Spira, G. (2021), "A sensory intervention to improve sleep behaviours and sensory processing behaviours of children with sensory processing disorders", Irish Journal of Occupational Therapy, Vol. 49 No. 1, pp. 11-20. https://doi.org/10.1108/IJOT-09-2020-0014
A sensory intervention to improve sleep behaviours and sensory processing behaviours of children with sensory processing disorder
Occupational Science and Occupational Therapy
Purpose – This paper aims to investigate if a sensory intervention of moderate pressure touch of children with sensory processing disorder (SPD) affects sleep behaviours and sensory processing behaviours. Design/methodology/approach – A total of 50 children, aged 5–11 years with both SPD and sleep difficulties in Israel, were randomly divided into an experimental and a control group, nonblinded. Participants in the experimental group received three weeks of nightly massage by their parents, with a baseline week on both ends. Parents filled out questionnaires reporting on sensory and sleep behaviours and filled out a nightly sleep log. Parents determined outcome goals using goal attainment scoring. The assessment tools used were the short sensory profile and the child sleep habits questionnaire (Dunn, 1999; Owens et al., 2000). Findings – Significant improvement was found in the total and subgroup scores of sleep participation measures including sleep onset, sleep anxiety, parasomnias, sleep duration, daytime sleepiness, as well as the total sleep score (F (1,48) = 24.71, p < 0.001). Originality/value – Results of this study suggest that consistent application of moderate pressure touch as advised or trained by an occupational therapist may be used in clinical practice to improve sleep participation in children with SPD.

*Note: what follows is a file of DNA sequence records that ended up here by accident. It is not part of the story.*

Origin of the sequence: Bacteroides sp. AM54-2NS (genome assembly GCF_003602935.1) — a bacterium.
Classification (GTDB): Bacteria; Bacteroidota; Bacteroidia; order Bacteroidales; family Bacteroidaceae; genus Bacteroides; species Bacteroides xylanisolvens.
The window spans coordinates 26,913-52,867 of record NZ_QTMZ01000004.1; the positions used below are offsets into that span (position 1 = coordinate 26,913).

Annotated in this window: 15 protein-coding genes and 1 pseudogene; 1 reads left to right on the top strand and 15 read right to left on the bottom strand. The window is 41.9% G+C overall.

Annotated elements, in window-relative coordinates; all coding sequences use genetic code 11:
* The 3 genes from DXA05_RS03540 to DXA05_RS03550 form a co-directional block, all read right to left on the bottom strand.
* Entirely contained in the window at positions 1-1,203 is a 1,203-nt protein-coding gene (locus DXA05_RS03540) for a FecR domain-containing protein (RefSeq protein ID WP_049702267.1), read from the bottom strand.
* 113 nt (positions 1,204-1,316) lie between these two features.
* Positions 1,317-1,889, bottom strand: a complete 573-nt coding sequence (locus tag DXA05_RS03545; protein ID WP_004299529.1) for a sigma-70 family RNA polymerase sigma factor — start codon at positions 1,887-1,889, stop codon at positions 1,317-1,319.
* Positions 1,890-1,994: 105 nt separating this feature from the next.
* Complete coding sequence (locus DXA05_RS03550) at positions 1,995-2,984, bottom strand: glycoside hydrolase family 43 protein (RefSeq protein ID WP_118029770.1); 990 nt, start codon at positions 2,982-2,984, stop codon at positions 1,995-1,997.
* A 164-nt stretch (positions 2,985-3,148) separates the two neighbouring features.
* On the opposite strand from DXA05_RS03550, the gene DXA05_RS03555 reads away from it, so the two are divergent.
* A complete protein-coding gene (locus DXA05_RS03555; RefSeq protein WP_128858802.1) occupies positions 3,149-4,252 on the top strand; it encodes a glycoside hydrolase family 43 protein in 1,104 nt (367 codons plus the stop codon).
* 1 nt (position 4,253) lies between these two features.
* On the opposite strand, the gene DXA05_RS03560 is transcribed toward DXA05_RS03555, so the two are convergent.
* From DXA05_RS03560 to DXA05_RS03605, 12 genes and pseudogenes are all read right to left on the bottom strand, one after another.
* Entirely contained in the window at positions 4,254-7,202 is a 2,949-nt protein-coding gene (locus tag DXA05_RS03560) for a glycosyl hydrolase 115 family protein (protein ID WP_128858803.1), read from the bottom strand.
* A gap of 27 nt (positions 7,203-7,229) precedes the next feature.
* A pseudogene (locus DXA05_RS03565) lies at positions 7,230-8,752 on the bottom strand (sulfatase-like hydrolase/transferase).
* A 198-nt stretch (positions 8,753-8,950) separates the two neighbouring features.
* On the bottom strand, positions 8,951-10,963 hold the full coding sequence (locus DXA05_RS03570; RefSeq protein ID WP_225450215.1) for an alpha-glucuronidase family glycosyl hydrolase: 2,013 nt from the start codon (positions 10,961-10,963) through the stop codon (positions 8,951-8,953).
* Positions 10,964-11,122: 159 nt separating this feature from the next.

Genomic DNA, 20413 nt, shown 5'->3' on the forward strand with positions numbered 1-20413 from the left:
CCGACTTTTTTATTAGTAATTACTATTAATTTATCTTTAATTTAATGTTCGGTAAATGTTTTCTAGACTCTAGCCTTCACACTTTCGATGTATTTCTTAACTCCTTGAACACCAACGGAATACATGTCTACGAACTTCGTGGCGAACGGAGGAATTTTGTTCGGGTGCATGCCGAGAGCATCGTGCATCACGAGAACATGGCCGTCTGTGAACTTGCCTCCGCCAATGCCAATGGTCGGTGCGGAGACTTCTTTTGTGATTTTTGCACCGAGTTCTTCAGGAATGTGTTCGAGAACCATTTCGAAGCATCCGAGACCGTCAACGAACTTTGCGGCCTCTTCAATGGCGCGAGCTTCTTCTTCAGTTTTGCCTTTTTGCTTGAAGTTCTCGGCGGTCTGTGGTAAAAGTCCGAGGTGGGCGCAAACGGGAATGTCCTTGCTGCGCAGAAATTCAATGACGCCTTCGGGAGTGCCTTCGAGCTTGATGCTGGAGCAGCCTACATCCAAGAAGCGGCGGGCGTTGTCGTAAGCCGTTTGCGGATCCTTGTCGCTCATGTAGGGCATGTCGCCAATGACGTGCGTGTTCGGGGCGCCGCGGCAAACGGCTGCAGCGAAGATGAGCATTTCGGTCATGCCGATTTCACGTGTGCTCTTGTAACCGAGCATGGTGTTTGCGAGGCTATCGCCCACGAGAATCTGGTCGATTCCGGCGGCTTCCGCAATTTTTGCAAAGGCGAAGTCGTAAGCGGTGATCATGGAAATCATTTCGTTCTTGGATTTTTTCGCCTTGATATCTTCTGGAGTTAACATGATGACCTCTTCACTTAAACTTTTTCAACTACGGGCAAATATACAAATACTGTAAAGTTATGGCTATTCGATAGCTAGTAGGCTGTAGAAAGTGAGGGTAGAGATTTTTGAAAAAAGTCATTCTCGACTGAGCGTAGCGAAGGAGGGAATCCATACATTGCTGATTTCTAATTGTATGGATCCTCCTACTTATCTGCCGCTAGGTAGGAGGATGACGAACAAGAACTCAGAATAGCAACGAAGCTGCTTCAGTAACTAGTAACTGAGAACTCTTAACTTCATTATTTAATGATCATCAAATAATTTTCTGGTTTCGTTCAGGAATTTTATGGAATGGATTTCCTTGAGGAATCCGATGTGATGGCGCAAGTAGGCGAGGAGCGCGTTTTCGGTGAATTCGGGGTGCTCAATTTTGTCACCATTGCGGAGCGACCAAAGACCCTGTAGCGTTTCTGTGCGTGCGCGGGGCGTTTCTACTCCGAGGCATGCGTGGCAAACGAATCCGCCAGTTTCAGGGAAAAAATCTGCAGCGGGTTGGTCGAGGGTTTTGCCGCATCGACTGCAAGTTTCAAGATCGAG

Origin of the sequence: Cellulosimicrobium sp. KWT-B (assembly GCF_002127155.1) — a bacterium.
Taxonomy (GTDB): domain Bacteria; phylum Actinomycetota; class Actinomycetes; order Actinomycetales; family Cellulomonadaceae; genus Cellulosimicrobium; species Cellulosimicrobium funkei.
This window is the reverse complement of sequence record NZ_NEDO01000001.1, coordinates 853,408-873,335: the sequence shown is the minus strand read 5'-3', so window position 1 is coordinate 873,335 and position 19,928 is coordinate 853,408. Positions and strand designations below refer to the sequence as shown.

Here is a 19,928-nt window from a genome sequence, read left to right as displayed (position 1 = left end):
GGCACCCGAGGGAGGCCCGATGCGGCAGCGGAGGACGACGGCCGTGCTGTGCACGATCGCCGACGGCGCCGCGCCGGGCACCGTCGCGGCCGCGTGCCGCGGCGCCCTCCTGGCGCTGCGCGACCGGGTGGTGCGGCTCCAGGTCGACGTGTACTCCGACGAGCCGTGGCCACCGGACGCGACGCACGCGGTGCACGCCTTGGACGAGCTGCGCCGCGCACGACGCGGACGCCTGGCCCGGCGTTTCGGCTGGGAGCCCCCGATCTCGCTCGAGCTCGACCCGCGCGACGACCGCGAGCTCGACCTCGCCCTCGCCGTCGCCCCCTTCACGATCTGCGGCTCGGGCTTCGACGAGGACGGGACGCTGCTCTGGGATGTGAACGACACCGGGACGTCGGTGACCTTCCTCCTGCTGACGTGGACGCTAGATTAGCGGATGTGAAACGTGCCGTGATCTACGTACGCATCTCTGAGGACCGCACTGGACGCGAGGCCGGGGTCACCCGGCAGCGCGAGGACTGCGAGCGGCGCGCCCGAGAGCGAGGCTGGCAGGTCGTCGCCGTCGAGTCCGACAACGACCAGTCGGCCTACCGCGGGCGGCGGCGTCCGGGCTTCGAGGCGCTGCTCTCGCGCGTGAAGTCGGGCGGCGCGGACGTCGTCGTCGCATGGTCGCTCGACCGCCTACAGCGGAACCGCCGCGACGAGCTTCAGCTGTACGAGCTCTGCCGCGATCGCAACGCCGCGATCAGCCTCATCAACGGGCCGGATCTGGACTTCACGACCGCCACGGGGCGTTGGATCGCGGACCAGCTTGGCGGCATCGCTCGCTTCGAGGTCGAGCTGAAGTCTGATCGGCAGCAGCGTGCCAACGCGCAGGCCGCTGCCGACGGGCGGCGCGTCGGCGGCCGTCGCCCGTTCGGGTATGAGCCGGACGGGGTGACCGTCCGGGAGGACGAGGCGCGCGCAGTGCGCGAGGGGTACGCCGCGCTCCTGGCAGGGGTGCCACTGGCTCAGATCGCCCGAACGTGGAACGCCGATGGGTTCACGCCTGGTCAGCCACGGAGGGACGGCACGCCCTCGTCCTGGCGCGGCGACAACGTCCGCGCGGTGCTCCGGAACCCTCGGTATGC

Irish Journal of Occupational Therapy
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